The Art of Taking Notes

Strategies to help middle schoolers master this invaluable study skill.

By Nancy Mann Jackson
  • Grades: 6–8

By middle school, knowing how to take notes is a survival strategy. Nothing can replace knowing the tricks and techniques of good note-taking.

Get the Main Idea

“The whole point of note-taking is to pull out key ideas and see how these ideas link,” says Mairead Leong, a former middle school teacher and now principal educator at STIZZiL Online Education. To help students detect main ideas, says Leong, begin by taking articles from Scholastic News or Reader’s Digest (or other easy-to-read magazines) and slicing them into one- or two-paragraph sections. Give each student a paragraph and have him or her identify the main idea, summarizing it in just a few words, not several ideas connected by conjunctions. Once students have a good grasp of main ideas, start giving them entire articles. Have them identify the main idea of each paragraph, then write one sentence or fact that shows how the paragraph’s key thought links to the main point of the story.

Teach Active Listening

Once students can detect main ideas from a chapter or article, they’re ready to start taking lecture notes, Leong says. Give short lectures as practice. Speak slowly and stop periodically to ask a student to recap the main points and linking ideas you have covered so that other students can check their notes. You can make it easier for your students by using PowerPoint to accompany your lectures, with one slide for each main idea, or by creating a listening guide—an outline with main topics filled in and blank spaces below.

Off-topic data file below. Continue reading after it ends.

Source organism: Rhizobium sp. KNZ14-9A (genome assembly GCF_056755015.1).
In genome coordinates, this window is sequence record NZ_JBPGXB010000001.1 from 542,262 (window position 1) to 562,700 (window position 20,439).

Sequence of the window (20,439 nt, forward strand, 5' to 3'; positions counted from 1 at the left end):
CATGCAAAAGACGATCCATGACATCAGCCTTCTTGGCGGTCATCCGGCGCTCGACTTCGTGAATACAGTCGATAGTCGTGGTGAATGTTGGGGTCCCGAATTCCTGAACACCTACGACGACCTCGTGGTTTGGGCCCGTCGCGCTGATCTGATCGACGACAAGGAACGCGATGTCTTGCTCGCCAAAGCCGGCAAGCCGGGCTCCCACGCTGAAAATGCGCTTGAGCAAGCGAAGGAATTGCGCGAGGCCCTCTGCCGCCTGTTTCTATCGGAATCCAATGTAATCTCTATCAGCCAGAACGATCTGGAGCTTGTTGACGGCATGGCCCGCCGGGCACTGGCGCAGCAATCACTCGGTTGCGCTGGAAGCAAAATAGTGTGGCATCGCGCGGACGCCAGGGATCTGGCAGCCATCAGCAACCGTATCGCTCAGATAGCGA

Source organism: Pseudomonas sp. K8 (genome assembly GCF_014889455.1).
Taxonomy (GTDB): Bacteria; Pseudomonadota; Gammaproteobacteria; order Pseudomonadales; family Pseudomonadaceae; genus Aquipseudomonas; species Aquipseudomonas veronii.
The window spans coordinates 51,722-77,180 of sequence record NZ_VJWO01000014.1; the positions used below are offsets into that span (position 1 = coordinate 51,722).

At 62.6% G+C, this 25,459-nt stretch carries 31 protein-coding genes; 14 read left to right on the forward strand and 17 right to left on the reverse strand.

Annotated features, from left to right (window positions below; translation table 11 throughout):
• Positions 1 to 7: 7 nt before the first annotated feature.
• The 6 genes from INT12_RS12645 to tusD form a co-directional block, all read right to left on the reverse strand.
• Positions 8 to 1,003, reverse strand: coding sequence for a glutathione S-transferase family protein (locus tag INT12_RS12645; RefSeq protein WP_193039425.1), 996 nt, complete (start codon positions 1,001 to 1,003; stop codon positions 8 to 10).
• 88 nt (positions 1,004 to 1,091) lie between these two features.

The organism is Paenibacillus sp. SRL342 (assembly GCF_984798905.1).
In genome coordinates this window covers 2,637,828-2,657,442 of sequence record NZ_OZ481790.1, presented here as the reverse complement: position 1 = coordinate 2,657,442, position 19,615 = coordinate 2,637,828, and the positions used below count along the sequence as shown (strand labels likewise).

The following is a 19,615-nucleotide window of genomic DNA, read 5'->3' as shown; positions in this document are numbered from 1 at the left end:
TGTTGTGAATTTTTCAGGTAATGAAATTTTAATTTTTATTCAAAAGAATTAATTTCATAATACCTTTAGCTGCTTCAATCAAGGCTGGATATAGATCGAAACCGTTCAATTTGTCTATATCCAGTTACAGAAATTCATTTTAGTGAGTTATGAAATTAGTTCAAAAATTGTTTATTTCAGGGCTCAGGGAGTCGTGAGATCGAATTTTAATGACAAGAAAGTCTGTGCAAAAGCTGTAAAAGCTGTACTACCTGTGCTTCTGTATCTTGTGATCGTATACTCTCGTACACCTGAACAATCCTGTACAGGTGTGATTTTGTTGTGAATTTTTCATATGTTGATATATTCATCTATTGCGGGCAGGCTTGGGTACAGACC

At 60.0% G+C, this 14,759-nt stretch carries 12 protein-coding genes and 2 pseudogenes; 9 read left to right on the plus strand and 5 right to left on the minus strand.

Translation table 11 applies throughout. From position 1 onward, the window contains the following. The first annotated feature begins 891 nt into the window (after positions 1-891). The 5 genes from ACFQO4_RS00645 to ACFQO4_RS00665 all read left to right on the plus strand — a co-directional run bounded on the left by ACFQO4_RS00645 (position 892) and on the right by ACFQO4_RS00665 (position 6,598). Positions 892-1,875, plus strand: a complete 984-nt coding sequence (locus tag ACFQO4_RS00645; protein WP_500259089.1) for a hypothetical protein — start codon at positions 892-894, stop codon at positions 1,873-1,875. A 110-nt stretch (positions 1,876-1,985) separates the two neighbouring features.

Map It Out

For students who process information visually, “mind mapping” can be an excellent way to take notes. Invented by author Tony Buzan, mind maps use a graphical scheme instead of the traditional list form. Ask students to start by writing the main idea of a lesson or chapter in the middle of a page and draw a circle around it. From that circle, subdivisions or subheadings of the topic are represented by labeled lines branching out. Further subheadings or facts belonging to the first subheadings are drawn as lines linked to the subheading lines. Colors, symbols, and images can be used to organize ideas. A completed mind map will have main topic lines radiating in all directions.

Try Technology

Free tools let students create mind maps electronically. Check out programs like FreeMind, MindMeister, and Mind42, which are perfect for brainstorming or note-taking as a class—and can be displayed on an interactive whiteboard. In addition, blogging is the perfect “21st century tool for teachers to use with students in learning, practicing, and building note-taking skills,” says Ellen Paxton, chief learning officer at Professional Learning Board. A class blog allows students to take turns posting and sharing notes with one another.

Use Two Columns

The Cornell method asks students to divide the paper into two columns, an ideal option for learning note-taking because it provides students with a template, says Alexandra Mayzler, author of Tutor in a Book. The note-taking column, which is usually on the right, is twice the size of the questions/key word column on the left. The student should leave five to seven lines, or about two inches, at the bottom of the page to summarize the lecture or reading afterwards. The format also makes it easy to study for a test later, as the student can cover up the right column and recall details about the key points listed on the left side.

Practice, Practice

When students are first learning to take notes effectively, give them lots of opportunities to practice their new note-taking skills. For instance, ask them to read a short paragraph and then summarize it in one sentence. Have students take notes at home while watching a TV show and then share the main ideas with the class. Finally, provide different examples of effective note-taking, so that students can find the best method for their individual learning styles.  

  • Subjects:
    Writing
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